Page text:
What is Vitamin D and why is it so important?
Vitamin D is also known as “the sunshine vitamin and is produced by the action of sunlight upon the skin. Following this process it is processed by the kidneys and liver into an extremely powerful substance. Very few foods are natural sources of vitamin D. Foods that do contain vitamin D include fatty fish, fish liver oils, butter and eggs from hens that have been fed vitamin D.
Vitamin D plays a vital role in regulating calcium levels in the body and deficiency of this vital nutrient famously results in rickets in children, which is once again becoming prevalent, and osteomalacia (bone calcium loss) in adults. However, much of the recent interest in the nutrient has been focused on its role in supporting the immune system and many diseases that appear to be more prevalent when vitamin D levels are low.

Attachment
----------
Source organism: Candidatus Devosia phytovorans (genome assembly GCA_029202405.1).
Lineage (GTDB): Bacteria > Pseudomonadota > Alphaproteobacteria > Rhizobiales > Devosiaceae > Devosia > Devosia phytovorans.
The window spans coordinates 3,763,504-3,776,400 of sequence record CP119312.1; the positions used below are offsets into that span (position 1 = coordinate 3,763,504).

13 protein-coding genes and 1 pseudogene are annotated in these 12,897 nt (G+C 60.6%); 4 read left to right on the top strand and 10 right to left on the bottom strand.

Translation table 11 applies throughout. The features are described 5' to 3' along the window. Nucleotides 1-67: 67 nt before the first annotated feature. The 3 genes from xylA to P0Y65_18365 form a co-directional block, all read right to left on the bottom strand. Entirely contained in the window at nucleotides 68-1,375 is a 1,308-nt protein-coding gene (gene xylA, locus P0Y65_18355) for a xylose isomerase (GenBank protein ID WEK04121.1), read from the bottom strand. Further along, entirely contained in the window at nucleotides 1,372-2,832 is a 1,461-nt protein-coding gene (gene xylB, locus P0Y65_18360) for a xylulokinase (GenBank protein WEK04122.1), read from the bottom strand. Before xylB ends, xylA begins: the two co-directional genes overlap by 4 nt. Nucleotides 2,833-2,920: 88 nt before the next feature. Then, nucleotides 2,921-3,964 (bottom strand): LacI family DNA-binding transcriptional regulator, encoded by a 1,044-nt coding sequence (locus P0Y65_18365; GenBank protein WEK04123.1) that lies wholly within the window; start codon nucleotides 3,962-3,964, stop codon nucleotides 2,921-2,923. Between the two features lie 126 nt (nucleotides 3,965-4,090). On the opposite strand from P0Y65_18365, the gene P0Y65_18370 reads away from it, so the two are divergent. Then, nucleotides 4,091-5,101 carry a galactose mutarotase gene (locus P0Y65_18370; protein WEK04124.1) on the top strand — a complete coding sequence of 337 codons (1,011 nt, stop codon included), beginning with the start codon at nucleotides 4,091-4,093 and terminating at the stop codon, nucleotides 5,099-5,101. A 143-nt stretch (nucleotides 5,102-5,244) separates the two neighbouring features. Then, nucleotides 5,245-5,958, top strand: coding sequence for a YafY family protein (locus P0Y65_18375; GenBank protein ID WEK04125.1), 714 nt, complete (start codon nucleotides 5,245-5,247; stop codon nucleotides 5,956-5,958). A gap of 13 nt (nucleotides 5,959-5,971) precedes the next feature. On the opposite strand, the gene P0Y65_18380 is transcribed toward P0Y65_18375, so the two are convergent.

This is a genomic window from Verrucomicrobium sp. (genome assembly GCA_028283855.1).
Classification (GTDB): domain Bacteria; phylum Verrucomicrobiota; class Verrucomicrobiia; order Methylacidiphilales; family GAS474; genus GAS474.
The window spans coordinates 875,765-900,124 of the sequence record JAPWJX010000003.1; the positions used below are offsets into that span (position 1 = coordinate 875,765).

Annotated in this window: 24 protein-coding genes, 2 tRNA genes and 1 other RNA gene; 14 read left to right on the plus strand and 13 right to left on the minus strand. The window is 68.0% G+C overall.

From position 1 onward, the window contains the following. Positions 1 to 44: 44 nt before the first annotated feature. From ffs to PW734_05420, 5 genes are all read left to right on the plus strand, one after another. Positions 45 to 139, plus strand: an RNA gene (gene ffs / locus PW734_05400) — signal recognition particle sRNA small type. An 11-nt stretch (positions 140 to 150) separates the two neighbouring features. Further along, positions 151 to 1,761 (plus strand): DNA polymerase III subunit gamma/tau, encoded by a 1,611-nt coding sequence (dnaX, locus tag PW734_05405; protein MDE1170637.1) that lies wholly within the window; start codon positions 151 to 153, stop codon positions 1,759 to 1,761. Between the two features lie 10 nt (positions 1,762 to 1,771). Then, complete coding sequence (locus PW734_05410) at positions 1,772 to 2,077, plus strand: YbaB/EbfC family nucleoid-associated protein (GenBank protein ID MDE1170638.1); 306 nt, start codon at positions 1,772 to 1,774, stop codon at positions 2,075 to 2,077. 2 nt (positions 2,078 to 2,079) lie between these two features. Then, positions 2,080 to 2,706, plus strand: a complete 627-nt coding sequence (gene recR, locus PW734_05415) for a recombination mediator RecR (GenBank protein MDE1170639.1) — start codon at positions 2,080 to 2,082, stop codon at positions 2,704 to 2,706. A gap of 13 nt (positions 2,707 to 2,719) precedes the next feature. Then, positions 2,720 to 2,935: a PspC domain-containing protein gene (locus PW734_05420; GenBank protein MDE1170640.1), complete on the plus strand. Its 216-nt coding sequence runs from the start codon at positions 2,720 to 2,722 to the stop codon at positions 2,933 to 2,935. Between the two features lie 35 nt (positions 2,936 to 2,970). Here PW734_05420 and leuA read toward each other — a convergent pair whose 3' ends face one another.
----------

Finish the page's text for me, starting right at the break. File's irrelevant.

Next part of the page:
Who should be taking Vitamin D supplements?
According to the Governments Chief Medical Officer, Dame Sally Davies, we know that a significant proportion of people in the U.K. probably have inadequate levels of vitamin D in their blood. Pregnant women and children under the age of five are two groups that are particularly at risk and are already advised to take daily supplements. Other at risk groups are those who are the elderly, housebound, vegans, people with kidney and liver diseases, coeliac disease sufferers as well as those who cover up with clothing and sunscreen. This list is by no means comprehensive and it is probably fair to say that most of us would benefit from a daily supplement.
Which form of Vitamin D is the most effective?
Recent studies have shown that the vitamin D3 form is 87 percent more potent at raising blood levels of the vitamin than the vitamin D2 form and also shows a 2- to 3-fold increase in its storage. Supplementing with 400iu – 1000iu of vitamin D3 is ideal for most people including children whose rapid bone growth ensures that their daily requirements are much the same as adults’.
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